Panama Jazz Festival honoree Randy Weston celebrates the African roots of jazz.
Storied pianist and composer Randy Weston and his quintet stunned a Panama Jazz Festival audience with a thematically-lavish survey the jazz icon’s African-influenced repertoire. Photo by Mark Holston
Day four of the annual Panama Jazz Festival highlighted the influence of African culture on jazz and how Panamanian musicians use these stylistic touchstones to embellish their art.
Festival honoree Randy Weston and his quintet shared the bill with violinist Joshue Ashby and his group C3 Project. Based in the Caribbean port of Colon, the country’s second largest city and most important center of African-based traditions, the quartet took to the stage wearing white shirts and black vests singing a cappella. Supported by a guitarist, bassist and percussionist, the group ranged through a broad range of styles, from the blues, calypso and jazz to funk, gospel and music idioms derived from the rhythmic cadence of the tambora, a small hand drum used in folkloric music in the nation’s rural areas. The audience was packed with loyal followers who reveled in the band’s ability to deliver expressive and genuinely unpretentious music performed with a great deal of heart and virtuosity.
Weston and his quintet delivered one of the festival’s most memorable sets. Those who attended will long remember the hypnotic mood the pianist and his men delivered. Dressed in a striking blue linen suit and sporting a white Panama hat, the 90-year old jazz icon proved that he is more than just one of the last surviving members of his generation of notable musicians; he remains a virile force, still very much at the top of his game. “We always pay homage to Mother Africa,” he told the audience, paving the way for the two hour set’s 30 minute-long opener, “African Cookbook.” The Weston original was first recorded in a Paris session in 1969 and remains one of his most thematically potent works, rich in African-rooted rhythmic textures and dense sonorities voiced by woodwind artist T.K. Blue and trombonist Robert Trowers. The unit’s two other members, percussionist Neil Clarke and bassist Alex Blake, elicited some of the night’s most enthusiastic audience responses. Clarke was a perpetual motion machine, generating a barrage of complex rhythms from his four conga drums and other percussion instruments, while Blake often played his unwieldy instrument as though it were a guitar while singing and emitting volleys of joyous vocal shouts. Weston beamed broadly all the while, adding spare but precisely-placed rhythmic accents. When he launched his own solo forays, he may have reminded some of a slightly disjointed Duke Ellington in his approach to the piano — elegant and commanding yet decidedly more naturally organic in personality at the same time. Trowers provided a burnished, buttery sonic undercurrent with his trombone solos while Blue added a more spicy element with his darting alto sax and flute work. The evening at the Ateneo Theater that few wanted to end also including fresh readings of such well known Weston compositions as “African Sunrise” and “Hi-Fly,” his best known creation.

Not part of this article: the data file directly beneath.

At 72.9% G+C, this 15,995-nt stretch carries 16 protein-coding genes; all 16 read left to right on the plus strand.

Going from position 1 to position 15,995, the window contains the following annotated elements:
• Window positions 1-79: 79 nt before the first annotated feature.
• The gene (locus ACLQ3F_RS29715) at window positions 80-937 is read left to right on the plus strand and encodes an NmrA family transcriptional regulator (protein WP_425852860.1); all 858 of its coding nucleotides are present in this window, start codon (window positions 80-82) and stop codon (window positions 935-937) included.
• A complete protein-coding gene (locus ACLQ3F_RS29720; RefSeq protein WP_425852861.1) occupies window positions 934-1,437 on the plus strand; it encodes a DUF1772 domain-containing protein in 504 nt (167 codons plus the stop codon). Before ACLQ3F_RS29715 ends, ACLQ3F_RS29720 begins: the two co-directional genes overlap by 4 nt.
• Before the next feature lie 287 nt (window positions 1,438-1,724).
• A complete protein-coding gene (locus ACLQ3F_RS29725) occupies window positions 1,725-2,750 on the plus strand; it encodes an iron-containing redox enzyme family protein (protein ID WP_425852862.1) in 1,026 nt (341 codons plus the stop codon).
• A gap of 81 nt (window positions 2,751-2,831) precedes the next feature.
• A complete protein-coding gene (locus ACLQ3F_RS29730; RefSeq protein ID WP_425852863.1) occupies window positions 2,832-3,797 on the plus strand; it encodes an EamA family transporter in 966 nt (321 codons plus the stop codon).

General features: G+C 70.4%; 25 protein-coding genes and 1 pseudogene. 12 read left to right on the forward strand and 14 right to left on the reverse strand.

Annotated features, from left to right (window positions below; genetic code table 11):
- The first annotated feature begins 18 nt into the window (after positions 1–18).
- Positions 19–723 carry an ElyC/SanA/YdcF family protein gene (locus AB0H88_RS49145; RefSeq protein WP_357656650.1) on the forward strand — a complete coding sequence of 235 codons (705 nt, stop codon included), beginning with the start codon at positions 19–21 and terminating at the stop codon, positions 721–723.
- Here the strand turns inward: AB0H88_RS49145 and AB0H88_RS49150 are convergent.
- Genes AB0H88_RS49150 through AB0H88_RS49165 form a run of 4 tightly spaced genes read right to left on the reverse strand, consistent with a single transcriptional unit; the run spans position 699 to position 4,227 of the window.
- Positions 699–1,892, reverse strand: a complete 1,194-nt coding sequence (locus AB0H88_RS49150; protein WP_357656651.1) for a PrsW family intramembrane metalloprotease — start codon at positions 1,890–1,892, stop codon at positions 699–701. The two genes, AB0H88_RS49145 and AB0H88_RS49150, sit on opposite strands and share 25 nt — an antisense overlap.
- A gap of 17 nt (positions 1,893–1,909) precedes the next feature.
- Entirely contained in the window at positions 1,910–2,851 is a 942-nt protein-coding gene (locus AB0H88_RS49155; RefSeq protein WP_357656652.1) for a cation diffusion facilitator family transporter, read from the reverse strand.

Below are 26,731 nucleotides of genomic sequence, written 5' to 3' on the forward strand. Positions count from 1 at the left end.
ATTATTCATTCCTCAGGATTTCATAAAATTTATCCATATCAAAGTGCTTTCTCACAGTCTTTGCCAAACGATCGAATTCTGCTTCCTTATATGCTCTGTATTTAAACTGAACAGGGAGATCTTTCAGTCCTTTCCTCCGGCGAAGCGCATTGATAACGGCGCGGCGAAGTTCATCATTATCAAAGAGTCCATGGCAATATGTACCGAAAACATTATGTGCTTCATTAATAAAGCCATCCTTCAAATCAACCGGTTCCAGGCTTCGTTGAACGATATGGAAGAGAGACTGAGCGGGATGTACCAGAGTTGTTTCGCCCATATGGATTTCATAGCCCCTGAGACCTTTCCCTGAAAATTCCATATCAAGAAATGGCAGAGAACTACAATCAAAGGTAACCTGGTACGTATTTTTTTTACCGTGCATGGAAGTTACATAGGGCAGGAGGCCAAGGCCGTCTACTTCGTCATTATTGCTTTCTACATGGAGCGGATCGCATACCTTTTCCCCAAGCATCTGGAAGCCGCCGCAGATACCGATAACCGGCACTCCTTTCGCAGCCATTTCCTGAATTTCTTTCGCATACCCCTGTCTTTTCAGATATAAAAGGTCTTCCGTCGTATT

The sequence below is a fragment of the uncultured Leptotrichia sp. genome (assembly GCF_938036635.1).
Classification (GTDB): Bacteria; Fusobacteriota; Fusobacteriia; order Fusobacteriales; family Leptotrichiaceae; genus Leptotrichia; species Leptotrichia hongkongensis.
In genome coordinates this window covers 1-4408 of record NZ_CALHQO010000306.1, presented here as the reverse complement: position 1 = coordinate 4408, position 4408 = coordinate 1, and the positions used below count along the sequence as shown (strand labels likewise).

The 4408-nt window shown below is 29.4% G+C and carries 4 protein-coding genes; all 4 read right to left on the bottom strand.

The festival continues tonight with vocalist Dominique Eade fronting an ensemble from the New England Conservatory, where she serves as a professor of voice, and a trio comprised of drummer Terri Lyne Carrington, pianist Gero Allen, and saxophonist David Murray.